Just for shits and giggles, I picked up a collection of old Silver Age Batman: Brave & the Bold comics from the library. While I still intend on focusing primarily on Modern Age, if it’s there to read for free, there’s no real reason not to check it out.
Short summary of the first adventure collected, The Brave and the Bold #59, Time Commander. John Starr, the self proclaimed Modern Day Monte Cristo, has escaped from jail, shown a film lecture with supposed evidence that he couldn’t have committed the crime of which he was found guilty, convinces the public, and makes a successful appeal to Batman to aid his cause. Batman acknowledges that Starr has made a pretty good case for his innocense. John Starr’s IMMEDIATE and inexplicable (seriously, with the public and Batman on his side, what could he hope to gain here?) betrayal comes as no shock, however, given that he is shown on the cover page battling Batman and Green Lantern. John Starr’s plan? Steal Green Lantern’s power by posing as an enervated Batman and terrorizing Gotham to blackmail the city into granting him a full pardon. I can’t stress this enough: the man who the public and EVEN BATMAN were convinced was innocent is going to blackmail the city into giving him a pardon. His original crime and supposed evidence of his innocense are tossed aside shortly after the first few pages and never really mentioned again. Can’t let that get in the way of a good Silver Age team-up story!
It’s stupid, it’s silly, it has the Whirly-Bat. So why do I feel like I have to write about it? Because of the absolutely baffling, yet novel and innovative, approach to how time works. In this story, Time is not a line. It is not a dimension. It is not some bendable flexible continuum. An object’s place is time is an attribute, as much as its mass, volume, and density. Matter can exist only in the moment in time in which it currently exists. There isn’t a ‘past’ version of an object or a ‘future’ version of an object, only the object and where it is currently in its own present. Confused yet?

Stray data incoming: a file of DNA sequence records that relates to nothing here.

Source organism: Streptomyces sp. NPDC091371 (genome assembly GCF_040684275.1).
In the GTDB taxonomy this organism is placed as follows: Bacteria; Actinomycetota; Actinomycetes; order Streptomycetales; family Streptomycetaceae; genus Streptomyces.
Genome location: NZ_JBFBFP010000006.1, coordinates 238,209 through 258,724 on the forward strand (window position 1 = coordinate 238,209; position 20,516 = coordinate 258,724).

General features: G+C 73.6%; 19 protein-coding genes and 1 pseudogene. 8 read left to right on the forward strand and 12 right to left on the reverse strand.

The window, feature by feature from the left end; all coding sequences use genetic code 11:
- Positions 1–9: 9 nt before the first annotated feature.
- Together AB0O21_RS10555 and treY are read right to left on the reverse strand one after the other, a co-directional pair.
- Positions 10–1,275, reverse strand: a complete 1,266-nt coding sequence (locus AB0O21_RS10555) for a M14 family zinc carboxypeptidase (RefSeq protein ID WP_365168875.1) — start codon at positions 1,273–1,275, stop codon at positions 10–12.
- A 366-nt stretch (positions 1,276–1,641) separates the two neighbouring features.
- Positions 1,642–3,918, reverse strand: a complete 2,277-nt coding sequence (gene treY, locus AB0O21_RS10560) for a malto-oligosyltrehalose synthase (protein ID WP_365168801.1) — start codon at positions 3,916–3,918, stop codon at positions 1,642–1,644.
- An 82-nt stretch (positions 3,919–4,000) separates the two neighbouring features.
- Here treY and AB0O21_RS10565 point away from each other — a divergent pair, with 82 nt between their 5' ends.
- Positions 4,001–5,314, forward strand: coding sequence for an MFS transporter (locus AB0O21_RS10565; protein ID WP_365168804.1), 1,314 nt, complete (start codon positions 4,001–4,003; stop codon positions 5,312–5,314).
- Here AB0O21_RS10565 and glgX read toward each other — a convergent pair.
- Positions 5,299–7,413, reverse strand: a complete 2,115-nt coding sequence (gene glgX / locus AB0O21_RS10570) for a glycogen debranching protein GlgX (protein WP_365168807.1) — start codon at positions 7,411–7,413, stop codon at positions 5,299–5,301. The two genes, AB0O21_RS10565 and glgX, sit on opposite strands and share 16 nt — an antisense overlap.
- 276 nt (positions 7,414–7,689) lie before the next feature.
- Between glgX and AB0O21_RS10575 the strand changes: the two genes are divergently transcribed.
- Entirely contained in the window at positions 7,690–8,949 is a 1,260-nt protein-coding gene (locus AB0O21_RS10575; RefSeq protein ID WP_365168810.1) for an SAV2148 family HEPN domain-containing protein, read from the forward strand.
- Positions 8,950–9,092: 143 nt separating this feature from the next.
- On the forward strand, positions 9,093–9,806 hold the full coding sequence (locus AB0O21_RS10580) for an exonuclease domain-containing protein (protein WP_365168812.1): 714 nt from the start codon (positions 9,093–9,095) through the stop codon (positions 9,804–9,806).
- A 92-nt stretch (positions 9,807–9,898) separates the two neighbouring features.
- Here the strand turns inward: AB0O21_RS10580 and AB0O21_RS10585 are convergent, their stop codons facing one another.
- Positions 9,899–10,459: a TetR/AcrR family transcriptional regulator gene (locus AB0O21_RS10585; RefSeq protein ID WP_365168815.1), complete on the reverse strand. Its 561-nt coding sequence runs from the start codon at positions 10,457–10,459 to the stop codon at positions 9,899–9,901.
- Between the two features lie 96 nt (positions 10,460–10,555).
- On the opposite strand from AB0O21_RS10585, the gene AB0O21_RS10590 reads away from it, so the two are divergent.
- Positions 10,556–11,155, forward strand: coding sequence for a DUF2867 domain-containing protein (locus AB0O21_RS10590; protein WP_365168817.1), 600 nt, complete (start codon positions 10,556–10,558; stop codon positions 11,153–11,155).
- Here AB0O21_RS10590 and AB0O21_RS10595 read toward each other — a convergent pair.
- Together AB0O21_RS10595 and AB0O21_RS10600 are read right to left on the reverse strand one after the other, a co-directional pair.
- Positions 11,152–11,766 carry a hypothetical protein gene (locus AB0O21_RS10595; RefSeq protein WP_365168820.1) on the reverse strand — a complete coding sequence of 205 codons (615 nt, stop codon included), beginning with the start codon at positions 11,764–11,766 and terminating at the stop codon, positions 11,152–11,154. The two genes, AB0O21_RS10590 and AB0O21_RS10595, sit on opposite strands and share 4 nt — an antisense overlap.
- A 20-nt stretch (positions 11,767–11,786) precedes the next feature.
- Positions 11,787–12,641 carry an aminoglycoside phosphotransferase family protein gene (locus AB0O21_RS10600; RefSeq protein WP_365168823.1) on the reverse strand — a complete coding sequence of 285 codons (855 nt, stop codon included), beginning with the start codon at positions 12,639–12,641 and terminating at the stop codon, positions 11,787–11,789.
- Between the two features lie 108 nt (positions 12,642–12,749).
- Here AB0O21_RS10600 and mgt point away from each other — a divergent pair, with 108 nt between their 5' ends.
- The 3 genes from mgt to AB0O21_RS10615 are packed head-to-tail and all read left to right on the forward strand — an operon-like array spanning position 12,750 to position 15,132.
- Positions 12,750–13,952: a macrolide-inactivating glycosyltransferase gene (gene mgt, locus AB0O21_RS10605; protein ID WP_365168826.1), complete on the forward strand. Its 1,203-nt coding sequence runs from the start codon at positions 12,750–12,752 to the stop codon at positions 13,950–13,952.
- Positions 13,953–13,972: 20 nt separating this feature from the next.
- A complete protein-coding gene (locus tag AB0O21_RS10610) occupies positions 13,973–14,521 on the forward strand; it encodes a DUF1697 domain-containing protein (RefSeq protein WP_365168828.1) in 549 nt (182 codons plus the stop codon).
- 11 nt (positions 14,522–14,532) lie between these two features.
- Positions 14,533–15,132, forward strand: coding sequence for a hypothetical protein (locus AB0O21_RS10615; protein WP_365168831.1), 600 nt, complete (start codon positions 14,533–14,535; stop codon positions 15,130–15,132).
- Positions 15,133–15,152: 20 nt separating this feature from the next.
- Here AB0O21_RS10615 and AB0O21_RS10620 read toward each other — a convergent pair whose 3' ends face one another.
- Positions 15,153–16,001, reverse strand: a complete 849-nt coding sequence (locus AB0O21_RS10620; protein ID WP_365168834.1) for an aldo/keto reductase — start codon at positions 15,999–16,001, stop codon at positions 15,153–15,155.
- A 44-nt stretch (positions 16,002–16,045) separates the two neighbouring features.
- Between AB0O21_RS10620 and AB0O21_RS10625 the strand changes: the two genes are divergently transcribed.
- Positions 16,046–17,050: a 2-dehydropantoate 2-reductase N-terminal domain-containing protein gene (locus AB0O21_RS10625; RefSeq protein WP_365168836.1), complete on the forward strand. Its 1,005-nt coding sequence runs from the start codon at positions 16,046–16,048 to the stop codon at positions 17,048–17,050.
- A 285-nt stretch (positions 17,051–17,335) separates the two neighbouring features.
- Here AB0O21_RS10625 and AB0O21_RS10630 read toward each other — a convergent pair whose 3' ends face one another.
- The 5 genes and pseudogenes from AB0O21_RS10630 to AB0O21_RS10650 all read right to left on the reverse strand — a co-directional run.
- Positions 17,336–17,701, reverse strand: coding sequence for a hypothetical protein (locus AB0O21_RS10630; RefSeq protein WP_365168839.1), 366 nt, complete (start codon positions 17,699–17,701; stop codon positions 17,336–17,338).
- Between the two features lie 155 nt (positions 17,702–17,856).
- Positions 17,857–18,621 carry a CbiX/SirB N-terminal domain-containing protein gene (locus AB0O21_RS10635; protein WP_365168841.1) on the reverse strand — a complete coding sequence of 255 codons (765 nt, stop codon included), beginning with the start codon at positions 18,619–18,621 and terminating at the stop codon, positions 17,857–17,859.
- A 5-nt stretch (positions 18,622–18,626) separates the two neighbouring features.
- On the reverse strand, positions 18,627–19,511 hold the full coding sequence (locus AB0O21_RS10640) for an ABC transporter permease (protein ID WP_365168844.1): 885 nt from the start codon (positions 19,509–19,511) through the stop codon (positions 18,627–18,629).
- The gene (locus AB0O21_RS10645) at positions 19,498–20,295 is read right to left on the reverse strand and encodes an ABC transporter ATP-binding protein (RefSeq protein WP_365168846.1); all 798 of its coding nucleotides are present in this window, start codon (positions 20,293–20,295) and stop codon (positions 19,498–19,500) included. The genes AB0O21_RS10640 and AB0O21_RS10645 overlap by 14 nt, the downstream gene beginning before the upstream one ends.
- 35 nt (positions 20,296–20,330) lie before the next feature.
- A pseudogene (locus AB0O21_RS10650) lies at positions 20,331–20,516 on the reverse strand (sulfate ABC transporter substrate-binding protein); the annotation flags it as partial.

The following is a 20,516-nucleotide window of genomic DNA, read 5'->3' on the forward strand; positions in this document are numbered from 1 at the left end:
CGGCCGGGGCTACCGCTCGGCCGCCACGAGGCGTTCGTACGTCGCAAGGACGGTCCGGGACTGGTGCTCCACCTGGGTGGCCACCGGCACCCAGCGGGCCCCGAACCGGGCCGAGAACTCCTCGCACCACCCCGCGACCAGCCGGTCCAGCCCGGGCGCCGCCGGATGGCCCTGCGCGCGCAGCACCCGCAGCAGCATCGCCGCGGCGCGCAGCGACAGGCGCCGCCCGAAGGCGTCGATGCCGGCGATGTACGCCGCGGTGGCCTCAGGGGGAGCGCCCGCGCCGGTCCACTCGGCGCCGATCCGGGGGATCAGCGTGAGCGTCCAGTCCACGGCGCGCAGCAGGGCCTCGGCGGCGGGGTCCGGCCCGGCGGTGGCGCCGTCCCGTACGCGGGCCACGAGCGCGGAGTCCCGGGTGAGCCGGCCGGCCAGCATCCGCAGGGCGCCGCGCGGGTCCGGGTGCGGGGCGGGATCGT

Time Commander’s power is moving objects and locations in time. His strategy is to divide GL and BM and get them out of his way. He does this by sending GL one day into the past and BM one day into the future. Now, if you think of time as a continuum, all 1 day in the past GL would have to do is either find Batman from that day or wait until tomorrow to foil Time Commander. Batman, being 1 day in the future, is essentially ONLY missing from one day in time; he could try to thwart Time Commander in the day he was sent to, or he could just meet up with Green Lantern, who will have simply lived one day twice in his past. It’s implied, however, that they can’t do these things, because being sent into different times completely removes them from each other’s present reality. Green Lantern will always only exist in yesterday and Batman will always only exist in tomorrow; though they can send one another messages across time, their matter does not exist simultaneously. There are no infinite individuals existing in infinite moments, only one individual that experiences infinite moments in a fashion that we have rationalized as time. (Interestingly enough, the boardgame Omega Virus uses a similar concept of time, in that the titular virus hides itself by existing a few seconds in the future, which is why you need the Negatron to find it.)
Because Time is treated as an attribute of matter and locations, Time Commander is able to send entire sections of the city into different times. Part of the city is sent into the distant past, in which dinosaurs and volcanoes terrorize the inhabitants sent there. However for this to make sense, rather than sending the city into the past, past matter is brought into the future, which is the only way that the city which exists in the present can experience these things. I also want to know if the future in which Gotham is attacked by flying saucer men occurs canonically, and, if so, when.
Anyway, somehow, Green Lantern and Batman are able to send out a high powered Jamming signal that gets all matter that has been shifted out of their appropriate times back to where they need to be, and John Starr, a man who was well on his way to being exonerated, is thrown back into prison forever because of his stupid plan. Still, it’s a much more thought provoking story than the subsequent one in which Batman bends Catwoman over his knee and spanks her.
It was Queen Bee, not Catwoman. She was stealing the Cat Emerald, so I just assumed. SORRY!